‘Don’t stop playing: play to live, to remember, to tell of what you have seen; don’t falter, play the notes as if they’re your last.'

These are the words of Reuben Mendel, protagonist of Hampstead Garden Suburb author Ian Phillips’ debut novel, Grosse Fugue. Reuben is a virtuoso violinist who survives the Holocaust by playing in the Men’s Orchestra in Auschwitz that played for other prisoners and SS officers.

Ian’s novel interweaves the depravity of the camp with the sublime music of Beethoven, and examines the legacy of genocide, survivor guilt and the redemptive power of great music.

"The novel was a coming together of two of my passions," says Ian, 58, who grew up in Finchley, "the history of the Holocaust, in particular what it means nowadays and how we should behave because of it, and classical music."

The structure of Grosse Fugue mirrors that of the last movement of Beethoven’s string quartet of the same name, Große Fuge in German, with three emotional peaks: the trenches of World War I; the Holocaust; and the struggle to make sense of the senseless and the conflict that emerges with those who would ignore or exploit it.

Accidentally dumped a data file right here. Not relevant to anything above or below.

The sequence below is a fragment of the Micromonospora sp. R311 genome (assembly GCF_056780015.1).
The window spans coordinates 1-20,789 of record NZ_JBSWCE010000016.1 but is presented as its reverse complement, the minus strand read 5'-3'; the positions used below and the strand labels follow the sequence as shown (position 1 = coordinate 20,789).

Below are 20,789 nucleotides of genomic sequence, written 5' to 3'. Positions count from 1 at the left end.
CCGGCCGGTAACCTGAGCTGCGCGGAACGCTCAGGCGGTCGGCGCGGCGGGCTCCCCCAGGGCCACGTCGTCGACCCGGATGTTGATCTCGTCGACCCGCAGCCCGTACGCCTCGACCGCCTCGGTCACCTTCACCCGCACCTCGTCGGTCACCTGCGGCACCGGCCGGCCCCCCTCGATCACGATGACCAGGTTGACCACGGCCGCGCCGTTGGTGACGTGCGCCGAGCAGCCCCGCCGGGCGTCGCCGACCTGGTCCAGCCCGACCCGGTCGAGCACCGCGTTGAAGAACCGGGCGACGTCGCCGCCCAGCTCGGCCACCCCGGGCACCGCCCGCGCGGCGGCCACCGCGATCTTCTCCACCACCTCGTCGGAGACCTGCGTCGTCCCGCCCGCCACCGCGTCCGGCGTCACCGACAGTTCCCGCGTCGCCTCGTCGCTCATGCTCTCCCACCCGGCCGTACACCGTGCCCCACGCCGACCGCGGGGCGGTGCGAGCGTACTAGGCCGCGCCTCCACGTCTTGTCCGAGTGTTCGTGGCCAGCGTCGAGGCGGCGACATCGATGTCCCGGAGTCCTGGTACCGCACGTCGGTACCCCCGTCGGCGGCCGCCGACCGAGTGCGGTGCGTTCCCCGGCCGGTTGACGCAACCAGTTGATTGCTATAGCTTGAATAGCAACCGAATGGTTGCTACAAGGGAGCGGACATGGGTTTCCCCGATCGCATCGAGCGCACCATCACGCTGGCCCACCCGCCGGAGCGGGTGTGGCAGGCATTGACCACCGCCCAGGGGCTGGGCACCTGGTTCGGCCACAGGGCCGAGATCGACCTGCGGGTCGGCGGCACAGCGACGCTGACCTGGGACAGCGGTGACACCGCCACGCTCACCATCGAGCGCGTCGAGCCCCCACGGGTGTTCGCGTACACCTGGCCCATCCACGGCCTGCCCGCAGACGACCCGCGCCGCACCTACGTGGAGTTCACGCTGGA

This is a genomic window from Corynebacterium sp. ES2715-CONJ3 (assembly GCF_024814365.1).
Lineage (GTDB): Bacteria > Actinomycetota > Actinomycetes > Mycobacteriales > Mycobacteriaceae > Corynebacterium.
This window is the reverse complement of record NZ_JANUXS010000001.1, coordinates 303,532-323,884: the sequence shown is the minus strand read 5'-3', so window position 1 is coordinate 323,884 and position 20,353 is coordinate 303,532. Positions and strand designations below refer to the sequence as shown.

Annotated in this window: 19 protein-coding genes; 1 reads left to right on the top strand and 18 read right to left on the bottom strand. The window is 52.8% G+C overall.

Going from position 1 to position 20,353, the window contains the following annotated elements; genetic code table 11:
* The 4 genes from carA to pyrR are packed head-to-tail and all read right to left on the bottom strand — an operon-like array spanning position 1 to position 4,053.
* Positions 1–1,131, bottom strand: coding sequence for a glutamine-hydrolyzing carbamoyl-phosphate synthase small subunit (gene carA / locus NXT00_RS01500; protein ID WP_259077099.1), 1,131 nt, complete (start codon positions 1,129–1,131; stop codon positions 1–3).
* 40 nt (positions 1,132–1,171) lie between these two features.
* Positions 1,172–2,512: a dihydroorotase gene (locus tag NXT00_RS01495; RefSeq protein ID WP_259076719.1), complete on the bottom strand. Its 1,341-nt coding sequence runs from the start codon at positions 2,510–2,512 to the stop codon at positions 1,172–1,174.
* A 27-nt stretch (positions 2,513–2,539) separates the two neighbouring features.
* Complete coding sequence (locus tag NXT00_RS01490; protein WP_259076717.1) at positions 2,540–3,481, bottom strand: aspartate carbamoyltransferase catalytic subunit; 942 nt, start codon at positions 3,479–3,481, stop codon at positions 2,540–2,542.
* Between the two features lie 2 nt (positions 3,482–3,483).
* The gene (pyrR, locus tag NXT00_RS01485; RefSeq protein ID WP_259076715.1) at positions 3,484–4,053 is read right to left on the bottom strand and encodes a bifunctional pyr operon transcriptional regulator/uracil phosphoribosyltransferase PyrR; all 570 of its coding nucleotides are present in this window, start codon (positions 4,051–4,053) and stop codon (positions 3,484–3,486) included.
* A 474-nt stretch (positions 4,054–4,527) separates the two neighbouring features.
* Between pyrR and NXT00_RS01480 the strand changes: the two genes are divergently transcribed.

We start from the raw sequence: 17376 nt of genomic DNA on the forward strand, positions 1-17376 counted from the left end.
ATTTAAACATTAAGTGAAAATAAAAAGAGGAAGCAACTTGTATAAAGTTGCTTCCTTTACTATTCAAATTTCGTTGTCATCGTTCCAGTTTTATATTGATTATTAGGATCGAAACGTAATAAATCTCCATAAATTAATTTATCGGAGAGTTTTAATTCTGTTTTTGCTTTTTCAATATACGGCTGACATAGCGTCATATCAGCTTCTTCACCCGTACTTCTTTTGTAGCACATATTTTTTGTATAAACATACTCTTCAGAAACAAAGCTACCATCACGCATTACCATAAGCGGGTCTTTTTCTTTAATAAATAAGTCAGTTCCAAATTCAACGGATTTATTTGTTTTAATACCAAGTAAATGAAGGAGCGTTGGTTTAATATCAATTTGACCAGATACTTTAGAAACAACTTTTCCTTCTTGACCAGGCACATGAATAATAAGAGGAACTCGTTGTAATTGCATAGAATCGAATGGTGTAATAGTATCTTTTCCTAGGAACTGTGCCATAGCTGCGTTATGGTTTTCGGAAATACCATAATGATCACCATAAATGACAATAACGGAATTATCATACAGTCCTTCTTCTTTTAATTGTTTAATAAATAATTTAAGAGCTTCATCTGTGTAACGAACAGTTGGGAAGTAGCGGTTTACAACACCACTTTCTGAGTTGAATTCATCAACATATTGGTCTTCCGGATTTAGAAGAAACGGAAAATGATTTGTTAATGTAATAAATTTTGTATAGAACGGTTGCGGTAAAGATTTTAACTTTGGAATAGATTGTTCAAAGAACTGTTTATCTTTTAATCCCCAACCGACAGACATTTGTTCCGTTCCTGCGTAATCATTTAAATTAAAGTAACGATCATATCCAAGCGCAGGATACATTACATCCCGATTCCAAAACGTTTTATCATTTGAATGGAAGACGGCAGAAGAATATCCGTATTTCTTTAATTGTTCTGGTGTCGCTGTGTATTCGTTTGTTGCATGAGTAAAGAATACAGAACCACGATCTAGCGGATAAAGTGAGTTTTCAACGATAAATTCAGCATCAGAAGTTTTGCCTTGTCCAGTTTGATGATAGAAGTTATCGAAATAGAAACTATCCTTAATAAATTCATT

"Grosse Fugue is my one Desert Island Disc," says Ian, "it’s a furious venting of all Beethoven’s frustrations and anger, it’s just tremendous."

It took Ian 15 years from having the idea to getting it published with independent Whetstone publisher Alliance Publishing Press, writing it in any spare moments he had from his freelance business writing and voluntary job as chairman of the board of governors of Woodhouse School in Finchley, where he was a pupil as a child and where his two sons were college students.

"I did a lot of reading about Auschwitz and my wife and I went there last autumn," says Ian. "We walked around verifying all the details I’d put in the book and also around all of the dead synagogues in the old Jewish Quarter in nearby Krakow. It was the most profound and moving experience of my life."

Grosse Fugue is released by Alliance Publishing Press in Whetstone on Thursday, June 28 and will be available to buy from the publisher, Waterstones and Amazon. Details: www.grossefugue.com, www.alliancepublishignpress.com